HIV is an acronym for Human Immune deficiency Virus; it is a virus that lives in human blood, sexual fluids, and breast milk. It weakens the immune system, so the body has a hard time fighting off common germs, viruses, fungi, and other invaders. It spreads mainly through unprotected sexual contact and sharing needles.[1] The first two HIV cases in Nigeria were reported in 1986 at the international AIDS conference, over thirty years ago. Ever since then the statistics of People Living with HIV have grown, these statistics have been researched and recorded by different organizations and bodies. The most recent research results released on 14 March, 2019 indicates a national HIV prevalence in Nigeria of 1.4% among adults aged 15–49 years. Previous estimates had indicated a national HIV prevalence of 2.8%. UNAIDS and the National Agency for the Control of AIDS estimate that there are 1.9 million people living with HIV in Nigeria. At the national level, viral suppression among people living with HIV aged 15–49 years stands at 42.3% (45.3% among women and 34.5% among men). When people living with HIV are virally suppressed they remain healthy and transmission of the virus is prevented. The new data differentiates HIV prevalence by state, indicating an epidemic that is having a greater impact in certain areas of the country. The South-South zone of the country has the highest HIV prevalence, at 3.1% among adults aged 15–49 years. HIV prevalence is also high in the North Central zone (2.0%) and in the South East zone (1.9%). HIV prevalence is lower in the South West zone (1.1%), the North East zone (1.1%) and the North West zone (0.6%).[2]

The State of HIV/AIDS in Nigeria & Benue State:

HIV/AIDS has in its reign harvested for its self a trajectory of effects in its course.  These myriad of effects cuts across core areas including economic, socio-cultural, health and other effects combined. Persons living with HIV/AIDS (PLWH) over time have been subjected to humiliation, discrimination and stigmatization; which is a clear violation of their Sexual and reproductive health right. These violations can be traced to the trepidation of contacting the virus from the affected person. The citizenry, both individuals and government establishment were party to these violations; for example, Government hospital refusal to treat a person living with HIV/AIDS or a family refusal to allow a PLWH to sleep under the same roof with the entire family. PLWHAs were practically treated with disgust regardless of the awareness creation done by the government.  Many people living with HIV, who are in good health, will want to enjoy their sexual and reproductive health rights which provides them with equal opportunities with a person living without the virus. The unbearable situation of the PLWH community in the Nigeria society led to the clamour by Civil society organizations and Nongovernmental organizations both national and international for an Act prohibiting discrimination based on HIV status.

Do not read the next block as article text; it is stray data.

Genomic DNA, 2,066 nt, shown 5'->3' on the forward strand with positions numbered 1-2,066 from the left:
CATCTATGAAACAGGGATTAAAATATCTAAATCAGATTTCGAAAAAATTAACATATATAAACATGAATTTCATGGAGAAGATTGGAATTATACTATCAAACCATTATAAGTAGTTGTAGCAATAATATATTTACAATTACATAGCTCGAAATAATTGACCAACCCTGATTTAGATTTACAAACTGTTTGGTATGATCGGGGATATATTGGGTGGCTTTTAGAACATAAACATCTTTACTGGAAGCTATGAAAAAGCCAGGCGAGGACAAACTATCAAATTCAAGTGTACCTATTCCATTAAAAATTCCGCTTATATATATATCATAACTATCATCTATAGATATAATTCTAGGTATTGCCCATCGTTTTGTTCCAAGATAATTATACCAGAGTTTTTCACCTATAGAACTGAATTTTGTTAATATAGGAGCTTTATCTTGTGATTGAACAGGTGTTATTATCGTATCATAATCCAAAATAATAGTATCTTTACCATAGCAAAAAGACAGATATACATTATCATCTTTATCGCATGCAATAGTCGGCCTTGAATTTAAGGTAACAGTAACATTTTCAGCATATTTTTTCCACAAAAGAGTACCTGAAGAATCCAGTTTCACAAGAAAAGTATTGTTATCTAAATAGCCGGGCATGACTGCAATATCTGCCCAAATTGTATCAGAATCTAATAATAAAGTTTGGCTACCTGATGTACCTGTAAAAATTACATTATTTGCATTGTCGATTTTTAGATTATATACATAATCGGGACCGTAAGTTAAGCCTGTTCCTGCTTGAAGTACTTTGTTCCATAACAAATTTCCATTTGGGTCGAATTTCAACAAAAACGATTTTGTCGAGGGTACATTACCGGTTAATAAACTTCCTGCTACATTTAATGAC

The Nigerian legislation in the year 2014 finally passed an Act titled HIV and AIDS (Anti-Discrimination) Act. Despite the enactment of the HIV and AIDS (Anti-Discrimination) Act, 2014, the Nigeria society still grapples with issues of discrimination and the violation of People Living with HIV. HIV is a health status and not a death sentence; people living with HIV are human beings and are not only entitled to their basic fundamental rights but also their health rights. They deserve to be loved, understood and valued. They deserve to be happy, dream, achieve their goals and lead their normal lives. They are also part of the human resources of our great country Nigeria and they deserve to have good paying jobs and job security. Over the years many victims of these violations previously had little or no support that ensured that they received justice and this situation was given little attention.  This piece seeks to appraise the violation reports of people living with HIV within the last two years using records from Lawyers Alert. This report encompasses violations in the last two years as it affects the above target group. Their documentation is made via their online tool styled “LadockT”http://colahr.org/lawyersalert/index.php  which automatically analyzes these violations across locations with regard to State and Local Government, age groups and type of violation; it also exhibits trends and gaps. Their reports can be found at http://www.lawyersalertng.org/res.php